HGST blew people away last year when they presented their amazing PCM PCIe SSD that could deliver a record-breaking three million IOPS. At this years Flash Summit in Santa Clara they’re planning to have the same effect with their newly developed breakthrough persistent memory fabric. HGST’s Phase Change Memory is expected to deliver performance very close to DRAM, but at a much lower cost of ownership, as well as offering much greater scalability.
DRAM is fast, but it isn’t an optimal medium to store data for longer periods of times. The data needs to be refreshed fairly often due to leaky capacitors and the refresh power consumption can be as much as 20 to 30 percent of the servers total power consumption. That means that PCM storage could create huge cost savings for server farms while they still deliver the same performance.
The new technology doesn’t require any BIOS modifications nor rewriting of applications, so it can be deployed as soon as it is ready. It isn’t entirely clear what kind of products we’ll see from this and if we will see any at all – at least as consumers. It is still great news as our consumer technology started as enterprise technology at some point and even if these drives won’t make it to our systems, then the online services that we use will benefit from them and be able to deliver even better services, hopefully.
No matter what comes out of it, the demonstration by HGST and Mellanox show random access latency of less than two microseconds for 512B reads and a throughput exceeding 3.5GB/s for two KB block sizes using RDMA over InfiniBand; very impressive!
NVIDIA’s proposed futuristic triangular headquarters is back on, a year after being shelved. The GPU manufacturer confirmed on Tuesday that the first of its two planned buildings will be erected after demolition at its Walsh Avenue, Santa Clara site is completed.
The pair of 500,000 square foot buildings, their shape meant to represent polygons, were first announced two years ago, but the project was delayed last year, with NVIDIA claiming it needed more time to get the $300 million design “just right”.
“NVIDIA is growing. We are expanding our campus to support our growth businesses,” Nvidia spokesman Hector Marinez told Silicon Valley Business Journal. “After working hard to optimize each aspect of the building’s design and cost, we are ready to move forward.”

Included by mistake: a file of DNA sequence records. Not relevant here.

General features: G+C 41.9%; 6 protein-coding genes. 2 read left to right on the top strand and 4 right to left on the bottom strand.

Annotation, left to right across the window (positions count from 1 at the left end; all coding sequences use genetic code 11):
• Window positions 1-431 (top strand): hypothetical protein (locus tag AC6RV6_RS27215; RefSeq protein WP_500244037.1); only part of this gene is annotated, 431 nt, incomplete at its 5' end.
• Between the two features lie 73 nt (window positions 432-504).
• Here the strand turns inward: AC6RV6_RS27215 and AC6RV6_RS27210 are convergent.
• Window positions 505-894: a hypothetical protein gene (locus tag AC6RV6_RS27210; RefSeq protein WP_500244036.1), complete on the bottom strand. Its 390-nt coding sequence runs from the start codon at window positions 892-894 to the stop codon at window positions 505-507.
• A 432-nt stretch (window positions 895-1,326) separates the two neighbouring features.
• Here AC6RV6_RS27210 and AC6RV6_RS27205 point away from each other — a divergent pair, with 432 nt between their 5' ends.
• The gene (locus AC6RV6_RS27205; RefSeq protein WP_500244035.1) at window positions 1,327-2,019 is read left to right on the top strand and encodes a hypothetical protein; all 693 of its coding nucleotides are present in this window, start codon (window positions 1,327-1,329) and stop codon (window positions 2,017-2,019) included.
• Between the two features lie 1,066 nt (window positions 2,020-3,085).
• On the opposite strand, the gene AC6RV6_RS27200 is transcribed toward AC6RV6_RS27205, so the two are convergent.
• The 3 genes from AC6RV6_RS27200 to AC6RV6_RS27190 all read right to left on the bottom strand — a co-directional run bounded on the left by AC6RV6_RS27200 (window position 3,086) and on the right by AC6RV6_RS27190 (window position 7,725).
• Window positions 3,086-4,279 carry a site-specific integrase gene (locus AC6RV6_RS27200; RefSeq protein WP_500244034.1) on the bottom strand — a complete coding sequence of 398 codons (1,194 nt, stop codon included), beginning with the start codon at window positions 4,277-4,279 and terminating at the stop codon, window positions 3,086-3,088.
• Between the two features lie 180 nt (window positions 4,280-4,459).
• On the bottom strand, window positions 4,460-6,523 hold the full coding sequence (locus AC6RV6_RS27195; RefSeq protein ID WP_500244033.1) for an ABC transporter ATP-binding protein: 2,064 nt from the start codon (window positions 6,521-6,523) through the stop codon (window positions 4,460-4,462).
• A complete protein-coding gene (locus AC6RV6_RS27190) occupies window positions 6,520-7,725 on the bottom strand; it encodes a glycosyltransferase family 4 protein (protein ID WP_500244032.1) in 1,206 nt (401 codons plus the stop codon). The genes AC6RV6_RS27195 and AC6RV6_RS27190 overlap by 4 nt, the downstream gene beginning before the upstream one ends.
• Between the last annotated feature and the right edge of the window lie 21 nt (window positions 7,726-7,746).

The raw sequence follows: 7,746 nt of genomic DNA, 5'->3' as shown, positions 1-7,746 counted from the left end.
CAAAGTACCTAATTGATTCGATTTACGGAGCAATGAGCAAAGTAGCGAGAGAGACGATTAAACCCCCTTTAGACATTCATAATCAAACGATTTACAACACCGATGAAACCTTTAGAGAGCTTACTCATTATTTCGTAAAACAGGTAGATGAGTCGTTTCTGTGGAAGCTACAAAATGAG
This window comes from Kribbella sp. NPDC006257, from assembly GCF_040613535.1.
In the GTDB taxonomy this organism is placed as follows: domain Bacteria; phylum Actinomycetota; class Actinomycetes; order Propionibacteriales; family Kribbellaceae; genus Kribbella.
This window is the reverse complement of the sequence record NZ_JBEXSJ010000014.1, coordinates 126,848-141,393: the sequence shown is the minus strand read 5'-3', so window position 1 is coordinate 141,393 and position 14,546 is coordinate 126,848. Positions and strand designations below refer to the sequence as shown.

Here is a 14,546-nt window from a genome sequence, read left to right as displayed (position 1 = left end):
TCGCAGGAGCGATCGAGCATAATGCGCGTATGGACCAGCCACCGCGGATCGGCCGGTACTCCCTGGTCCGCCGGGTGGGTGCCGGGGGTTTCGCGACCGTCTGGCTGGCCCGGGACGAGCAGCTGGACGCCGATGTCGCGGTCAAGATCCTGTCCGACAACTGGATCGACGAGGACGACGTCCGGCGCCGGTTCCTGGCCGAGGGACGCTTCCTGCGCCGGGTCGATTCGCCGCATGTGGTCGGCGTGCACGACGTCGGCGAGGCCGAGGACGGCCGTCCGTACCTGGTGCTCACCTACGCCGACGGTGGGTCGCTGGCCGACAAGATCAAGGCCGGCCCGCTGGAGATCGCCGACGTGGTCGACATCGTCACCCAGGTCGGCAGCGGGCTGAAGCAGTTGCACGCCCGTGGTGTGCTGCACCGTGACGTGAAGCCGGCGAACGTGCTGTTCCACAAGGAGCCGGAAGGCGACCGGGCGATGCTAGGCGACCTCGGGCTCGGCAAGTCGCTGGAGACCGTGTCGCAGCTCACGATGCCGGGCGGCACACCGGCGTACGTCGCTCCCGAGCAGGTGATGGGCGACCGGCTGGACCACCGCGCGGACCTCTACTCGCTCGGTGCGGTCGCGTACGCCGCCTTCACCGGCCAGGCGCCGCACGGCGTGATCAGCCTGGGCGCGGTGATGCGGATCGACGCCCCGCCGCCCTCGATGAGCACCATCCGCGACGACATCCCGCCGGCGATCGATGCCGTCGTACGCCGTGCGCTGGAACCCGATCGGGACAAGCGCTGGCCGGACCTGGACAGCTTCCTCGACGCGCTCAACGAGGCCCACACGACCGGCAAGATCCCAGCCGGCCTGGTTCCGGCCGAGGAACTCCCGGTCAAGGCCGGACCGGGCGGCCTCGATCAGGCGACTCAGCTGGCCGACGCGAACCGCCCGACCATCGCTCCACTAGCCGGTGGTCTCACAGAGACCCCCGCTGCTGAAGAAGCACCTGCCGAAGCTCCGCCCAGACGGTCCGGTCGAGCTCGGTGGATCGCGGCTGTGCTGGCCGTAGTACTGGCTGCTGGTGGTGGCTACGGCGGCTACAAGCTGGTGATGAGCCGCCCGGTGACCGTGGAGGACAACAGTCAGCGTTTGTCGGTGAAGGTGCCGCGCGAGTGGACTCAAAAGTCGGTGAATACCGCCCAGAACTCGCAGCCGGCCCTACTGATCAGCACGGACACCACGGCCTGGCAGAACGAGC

Though the HQ will be mostly executive offices, there will be space for advanced computer labs. NVIDIA hopes to occupy the first building by 2017.
Nvidia planned that the company will be building a new campus across across the street from the old one in Santa Clara. Looks like Nvidia is doing extreme well to announce this new plan as since Nvidia is considering this as a “birthday gift” to itself” as the company was found 20 years ago this month.
What’s also more interesting is the shape of the buildings. The architect on this project is handled by Hao Ko from Gensler.
The phase 1 consists of office space with labs and support functions along with parking for 1,800 vehicles. Phase 2 consists of 500,000 square foot office where Nvidia didn’t reveal any plans as of now, but the construction of Phase 1 will begin by June 2013 and should be completed to be used by July 2015.
Nvidia’s CEO Jen-Hsun Huang said,”Together, we’ve created something wonderful. The design harmonizes smart functionality and a shape that connects with and inspires our employees – a triangle, the fundamental building block of computer graphics. Efficient in every way, the design is thoughtful in its use of space, energy, and environment, and, of course, cost. Its vast open floors will facilitate our cross-functional work. The nature of building our products requires experts from multiple disciplines to come together, and this building is designed above all for collaboration. I am thrilled to present NVIDIA’s new headquarters. You’ll see how it fuses together smart design, craftsmanship, and soul. It’s hard to find a better definition of NVIDIA.”